I wrote against Mr. Weigel’s gravely flawed reasoning at the time, and the reader may feel free to peruse that, which I won’t rehearse in toto here. But you may be intrigued by Elizabeth Anscombe’s more in-depth, and quite frankly irrefutable, critique of Truman’s decision, which is prophetic for what we are now facing, half a century on. As she put it, in her own pithy way:

For men to choose to kill the innocent as a means to their ends is always murder, and murder is one of the worst of human actions.

Sure enough, there were before Hiroshima the previous conventional firebombings – which is to say, non-nuclear, but still devastating – of Dresden, Tokyo and other cities, which were in turn preceded by the Germans air assault on London. But the nuclear inferno was worse, as Anscombe continues:

In the bombing of these cities it was certainly decided to kill the innocent as a means to an end. And a very large number of them, all at once, without warning, without the interstices of escape or the chance to take shelter, which existed even in the ‘area bombings’ of the German cities. 

And ‘taking shelter’ would not have provided much help, anyway.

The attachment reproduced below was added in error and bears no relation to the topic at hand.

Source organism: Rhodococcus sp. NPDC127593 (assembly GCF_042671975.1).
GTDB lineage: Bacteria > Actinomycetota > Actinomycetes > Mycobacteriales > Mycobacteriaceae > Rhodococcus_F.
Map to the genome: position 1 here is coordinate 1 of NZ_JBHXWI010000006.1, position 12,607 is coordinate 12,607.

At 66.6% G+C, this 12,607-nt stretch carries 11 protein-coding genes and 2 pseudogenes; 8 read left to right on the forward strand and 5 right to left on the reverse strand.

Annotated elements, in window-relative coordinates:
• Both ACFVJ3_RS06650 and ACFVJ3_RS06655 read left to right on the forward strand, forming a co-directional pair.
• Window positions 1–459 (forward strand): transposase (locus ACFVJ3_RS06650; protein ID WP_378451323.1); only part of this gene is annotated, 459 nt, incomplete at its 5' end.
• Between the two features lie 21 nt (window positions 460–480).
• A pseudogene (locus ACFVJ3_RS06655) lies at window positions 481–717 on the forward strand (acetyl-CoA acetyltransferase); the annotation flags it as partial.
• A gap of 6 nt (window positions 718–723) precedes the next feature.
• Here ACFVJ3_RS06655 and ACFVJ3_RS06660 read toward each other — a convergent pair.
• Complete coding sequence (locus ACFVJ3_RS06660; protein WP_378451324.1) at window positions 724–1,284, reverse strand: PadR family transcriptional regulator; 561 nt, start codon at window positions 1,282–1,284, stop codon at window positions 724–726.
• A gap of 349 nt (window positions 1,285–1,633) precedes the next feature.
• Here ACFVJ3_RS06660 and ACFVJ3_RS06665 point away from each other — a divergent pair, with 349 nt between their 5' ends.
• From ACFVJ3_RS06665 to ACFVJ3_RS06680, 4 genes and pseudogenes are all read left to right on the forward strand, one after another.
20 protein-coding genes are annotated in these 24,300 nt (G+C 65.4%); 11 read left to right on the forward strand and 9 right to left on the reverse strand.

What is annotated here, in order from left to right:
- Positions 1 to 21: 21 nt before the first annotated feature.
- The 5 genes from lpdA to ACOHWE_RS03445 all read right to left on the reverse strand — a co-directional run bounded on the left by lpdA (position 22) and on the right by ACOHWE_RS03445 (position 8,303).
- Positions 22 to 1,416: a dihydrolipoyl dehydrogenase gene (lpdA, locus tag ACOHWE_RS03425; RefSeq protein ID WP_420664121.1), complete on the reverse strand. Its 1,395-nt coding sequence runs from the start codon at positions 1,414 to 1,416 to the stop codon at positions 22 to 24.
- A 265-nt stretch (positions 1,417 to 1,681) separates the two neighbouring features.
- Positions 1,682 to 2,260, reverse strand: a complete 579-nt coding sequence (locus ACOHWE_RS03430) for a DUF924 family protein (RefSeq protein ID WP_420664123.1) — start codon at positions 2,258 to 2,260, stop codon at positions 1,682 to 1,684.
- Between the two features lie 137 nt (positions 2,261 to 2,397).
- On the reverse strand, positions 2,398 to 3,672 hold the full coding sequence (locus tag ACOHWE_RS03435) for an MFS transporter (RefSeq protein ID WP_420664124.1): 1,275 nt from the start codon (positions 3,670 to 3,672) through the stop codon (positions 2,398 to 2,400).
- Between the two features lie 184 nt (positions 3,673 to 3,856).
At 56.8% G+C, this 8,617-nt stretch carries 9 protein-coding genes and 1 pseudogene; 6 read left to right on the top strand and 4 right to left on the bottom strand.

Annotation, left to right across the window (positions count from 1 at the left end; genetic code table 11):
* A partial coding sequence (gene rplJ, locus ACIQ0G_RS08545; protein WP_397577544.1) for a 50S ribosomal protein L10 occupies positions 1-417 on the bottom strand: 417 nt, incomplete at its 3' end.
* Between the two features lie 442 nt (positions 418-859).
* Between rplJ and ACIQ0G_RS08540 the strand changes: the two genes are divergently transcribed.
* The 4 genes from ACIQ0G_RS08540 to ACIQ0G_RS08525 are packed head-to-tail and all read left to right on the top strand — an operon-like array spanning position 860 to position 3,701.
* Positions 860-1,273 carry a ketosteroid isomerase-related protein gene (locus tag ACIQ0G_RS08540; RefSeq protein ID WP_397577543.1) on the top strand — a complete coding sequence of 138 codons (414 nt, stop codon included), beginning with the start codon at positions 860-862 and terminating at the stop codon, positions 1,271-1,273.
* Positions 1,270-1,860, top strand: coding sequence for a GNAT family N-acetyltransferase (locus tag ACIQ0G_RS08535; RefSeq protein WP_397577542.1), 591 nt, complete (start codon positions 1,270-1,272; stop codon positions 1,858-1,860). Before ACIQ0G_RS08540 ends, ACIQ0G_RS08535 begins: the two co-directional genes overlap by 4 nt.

The Allies claimed they had to respond in kind to the Axis. But one cannot return evil for evil, and ‘an eye for an eye and tooth for a tooth’ is not Christian doctrine nor praxis.

There are three criteria for discerning moral actions: Object, intention and circumstances – the kind of act that it is, why one is doing the act, and all those things surrounding the act that make it better or worse. As Pope John Paul II points out in Veritatis Splendor, the first of these requirements is the object, for there are some kinds of actions – intrinsic evils – that may never be done, prohibited semper et ubique, regardless of the goodness of one’s motives, nor the circumstances, no matter how dire. One of these ‘intrinsic evils’ is murder, or the killing of innocents.

Mr. Weigel implies that America in 1945 had both a good motive and straitened circumstances: to bring to an end what seemed an endless war, and to prevent the countless military and civilian casualties in a ground assault on Japan (which may not have been necessary, given their desperation). Yet, that is not the essential point, for one cannot murder one innocent person, never mind a hundred thousand, to save the world. For that matter, one cannot commit any moral evil, for such is incommensurate, as the Catechism puts it, with any good outcome. Objective and intrinsic evil is just that, which no nobility of intention or dire circumstances may justify. To the innocent victims, the end point is the same – unjust death – whether in Hiroshima’s hellfire or a hail of Hamas bullets.

Of course, anything evil may be made more evil by added evils – the recent attacks by Hamas, from what reports we have, involved the added outrages of rape, mutilation, kidnapping. But even if the terrorists had dispatched their victims gently with nitrous oxide laughing gas, their act would still be an evil, and a grave one at that.